Staff at Lake Alice's infamous child and adolescent unit in the 1970s enjoyed treating children badly, survivor Leota Scanlon says.
He has given evidence to the Royal Commission into Abuse in Care's Pacific inquiry being held in Mangere, South Auckland.
Sent to Lake Alice at 13, he was subjected to abuse masquerading as treatment, including injections of paraldehyde and electric shocks.
He went to Lake Alice because he was fighting at school following the death of his mother when he was 11 and beatings from his father.
''Dad was violent and abusive during my childhood. He was an alcoholic.''
After leaving Lake Alice he used drugs and alcohol to blot out the memories.
''It didn't help me, it just, the alcohol was just blocking me. The drugs were blocking it but at the end of the day it always came back worse.''
Now 58 years old, he said his own parenting skills have been affected.
''The impact of Lake Alice brought me into adulthood where I didn't have proper relationships because I had no life skills because there was no people there to give me that education, to give me those life skills I needed.
"All they wanted to do when they looked at me was throw away the key and give me a needle and give me some tea and he will be all right. You will function.''
Scanlon said he had been angry since he was a kid.
''It all comes down to the time when I was 11 when they could have just said, 'are you ok? Are you all right? You want to talk about it?' Or give me a hug. No one has ever given me that.''
He believed everything came back to parenting.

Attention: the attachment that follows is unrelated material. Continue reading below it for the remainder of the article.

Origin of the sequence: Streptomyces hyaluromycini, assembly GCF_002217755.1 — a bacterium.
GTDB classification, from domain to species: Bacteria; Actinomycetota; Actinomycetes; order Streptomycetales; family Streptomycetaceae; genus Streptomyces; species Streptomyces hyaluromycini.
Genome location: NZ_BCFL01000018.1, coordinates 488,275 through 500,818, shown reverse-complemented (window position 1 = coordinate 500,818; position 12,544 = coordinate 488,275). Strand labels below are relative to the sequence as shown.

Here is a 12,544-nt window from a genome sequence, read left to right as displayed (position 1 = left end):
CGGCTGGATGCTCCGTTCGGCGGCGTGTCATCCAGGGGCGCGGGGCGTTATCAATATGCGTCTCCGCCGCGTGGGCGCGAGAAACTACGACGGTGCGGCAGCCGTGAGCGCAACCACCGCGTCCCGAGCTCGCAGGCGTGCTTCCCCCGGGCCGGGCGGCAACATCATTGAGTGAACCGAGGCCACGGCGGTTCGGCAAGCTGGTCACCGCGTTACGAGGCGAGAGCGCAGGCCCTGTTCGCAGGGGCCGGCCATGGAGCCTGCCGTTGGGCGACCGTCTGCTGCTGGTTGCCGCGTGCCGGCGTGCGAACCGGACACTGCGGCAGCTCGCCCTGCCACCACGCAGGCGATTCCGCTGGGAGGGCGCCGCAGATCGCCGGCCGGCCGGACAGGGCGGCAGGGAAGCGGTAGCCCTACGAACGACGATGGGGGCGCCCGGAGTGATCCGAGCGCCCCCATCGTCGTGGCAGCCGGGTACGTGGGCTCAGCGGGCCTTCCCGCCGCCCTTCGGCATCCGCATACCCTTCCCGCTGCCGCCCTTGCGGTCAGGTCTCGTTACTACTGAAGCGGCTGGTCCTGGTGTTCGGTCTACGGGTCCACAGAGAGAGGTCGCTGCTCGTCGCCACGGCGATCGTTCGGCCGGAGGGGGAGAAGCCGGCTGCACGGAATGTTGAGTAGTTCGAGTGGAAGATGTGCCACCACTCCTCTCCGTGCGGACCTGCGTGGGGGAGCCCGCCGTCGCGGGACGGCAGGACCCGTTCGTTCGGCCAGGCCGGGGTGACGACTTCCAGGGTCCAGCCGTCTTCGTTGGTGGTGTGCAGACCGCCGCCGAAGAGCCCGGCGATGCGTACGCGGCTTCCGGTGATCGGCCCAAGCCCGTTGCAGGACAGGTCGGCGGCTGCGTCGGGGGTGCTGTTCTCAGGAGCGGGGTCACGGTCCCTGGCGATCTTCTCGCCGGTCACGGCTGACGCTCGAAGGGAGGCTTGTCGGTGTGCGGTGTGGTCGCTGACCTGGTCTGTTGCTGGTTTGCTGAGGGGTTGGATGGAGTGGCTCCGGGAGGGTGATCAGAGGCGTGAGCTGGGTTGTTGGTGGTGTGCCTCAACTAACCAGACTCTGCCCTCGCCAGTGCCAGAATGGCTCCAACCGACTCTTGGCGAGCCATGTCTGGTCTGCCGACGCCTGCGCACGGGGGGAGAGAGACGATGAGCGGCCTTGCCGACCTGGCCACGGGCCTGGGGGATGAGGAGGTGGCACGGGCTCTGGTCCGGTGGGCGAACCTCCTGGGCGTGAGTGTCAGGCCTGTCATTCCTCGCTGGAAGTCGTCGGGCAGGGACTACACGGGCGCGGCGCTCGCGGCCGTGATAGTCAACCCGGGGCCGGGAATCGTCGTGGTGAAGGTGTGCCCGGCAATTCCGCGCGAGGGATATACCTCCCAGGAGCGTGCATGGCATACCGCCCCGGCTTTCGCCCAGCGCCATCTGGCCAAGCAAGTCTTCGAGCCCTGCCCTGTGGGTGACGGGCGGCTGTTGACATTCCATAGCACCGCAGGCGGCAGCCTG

''My Dad had no parenting skills. He didn't have any external support after my mum passed away, however, this was no excuse for what he did to me.''
He still got angry about the way he was treated at Lake Alice.
''It does make me angry that these people could get away with what they did. From what I know now then, I would have tried to kill myself there. What they did to me and the other kids.''
Scanlon said those who ran Lake Alice must be held accountable.
''What's happening to us then is happening now but in a different way with other carers. They need to be screened, they need to be, you know be able to support these kids. Young kids, young teenagers, so they don't go to the places we did, it's not good.''
Scanlon told the Royal Commission he could never understand why children were ill-treated.
''There was a kid I think round about six or seven. He was getting it (electric shocks) you know. He was the youngest out of all of us. They thought they could cure us from being angry, stopping epileptic fits. They thought they could cure us but it terrified all of us you know.''
Scanlon said he truly believed the staff enjoyed punishing the young people.
He said caregivers needed to be loving.
''They need to praise children all the time. Caregivers need to remind children that they are always going to be there for them. Children need to feel important and not to be made to feel dumb, like I was at Lake Alice.''
It was most important to him that potential caregivers were screened.
Victim let down by many agencies - judge
The chair of the inquiry, Judge Coral Shaw told Scanlon the loss he suffered as a child and the subsequent time in state care was terrible and had consequences.
''On behalf of us all I'm so deeply sorry that you were so badly let down by so many agencies, your own family, the education system that turned you away when you tried to get an education, the justice system that locked you up, the police who bad mouthed you and didn't see a troubled kid but a bad kid. A social welfare who should have been there caring for a child in need.
"There were probably more who let you down, but I want to say we have heard what you said. We have listened very carefully.''
Scanlon said he wanted a formal and genuine apology from the government.
''All the money in the world or any written apology is not going to change what happened to me, nor will it give me back my childhood. I wish I was still that little kid, so that I don't have to endure the pain I am in now.''